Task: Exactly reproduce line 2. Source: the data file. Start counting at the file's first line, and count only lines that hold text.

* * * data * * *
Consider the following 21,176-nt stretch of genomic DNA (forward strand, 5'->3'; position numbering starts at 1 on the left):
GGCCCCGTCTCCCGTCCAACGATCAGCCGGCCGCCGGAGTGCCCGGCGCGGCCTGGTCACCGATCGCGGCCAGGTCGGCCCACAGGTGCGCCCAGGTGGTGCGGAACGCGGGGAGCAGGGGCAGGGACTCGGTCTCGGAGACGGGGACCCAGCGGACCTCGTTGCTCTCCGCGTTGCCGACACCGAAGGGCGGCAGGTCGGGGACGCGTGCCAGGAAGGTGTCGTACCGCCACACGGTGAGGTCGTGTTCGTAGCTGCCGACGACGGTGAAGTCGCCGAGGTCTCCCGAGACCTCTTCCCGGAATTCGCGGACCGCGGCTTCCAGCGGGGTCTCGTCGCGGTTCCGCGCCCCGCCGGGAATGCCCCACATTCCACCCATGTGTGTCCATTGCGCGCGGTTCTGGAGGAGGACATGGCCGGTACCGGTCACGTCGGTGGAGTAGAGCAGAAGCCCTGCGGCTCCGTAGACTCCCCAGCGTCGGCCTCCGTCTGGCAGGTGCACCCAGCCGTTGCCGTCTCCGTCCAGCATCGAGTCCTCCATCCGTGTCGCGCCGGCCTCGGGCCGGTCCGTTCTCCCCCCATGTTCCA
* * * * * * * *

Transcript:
GGCCCCGTCTCCCGTCCAACGATCAGCCGGCCGCCGGAGTGCCCGGCGCGGCCTGGTCACCGATCGCGGCCAGGTCGGCCCACAGGTGCGCCCAGGTGGTGCGGAACGCGGGGAGCAGGGGCAGGGACTCGGTCTCGGAGACGGGGACCCAGCGGACCTCGTTGCTCTCCGCGTTGCCGACACCGAAGGGCGGCAGGTCGGGGACGCGTGCCAGGAAGGTGTCGTACCGCCACACGGTGAGGTCGTGTTCGTAGCTGCCGACGACGGTGAAGTCGCCGAGGTCTCCCGAGACCTCTTCCCGGAATTCGCGGACCGCGGCTTCCAGCGGGGTCTCGTCGCGGTTCCGCGCCCCGCCGGGAATGCCCCACATTCCACCCATGTGTGTCCATTGCGCGCGGTTCTGGAGGAGGACATGGCCGGTACCGGTCACGTCGGTGGAGTAGAGCAGAAGCCCTGCGGCTCCGTAGACTCCCCAGCGTCGGCCTCCGTCTGGCAGGTGCACCCAGCCGTTGCCGTCTCCGTCCAGCATCGAGTCCTCCATCCGTGTCGCGCCGGCCTCGGGCCGGTCCGTTCTCCCCCCATGTTCCA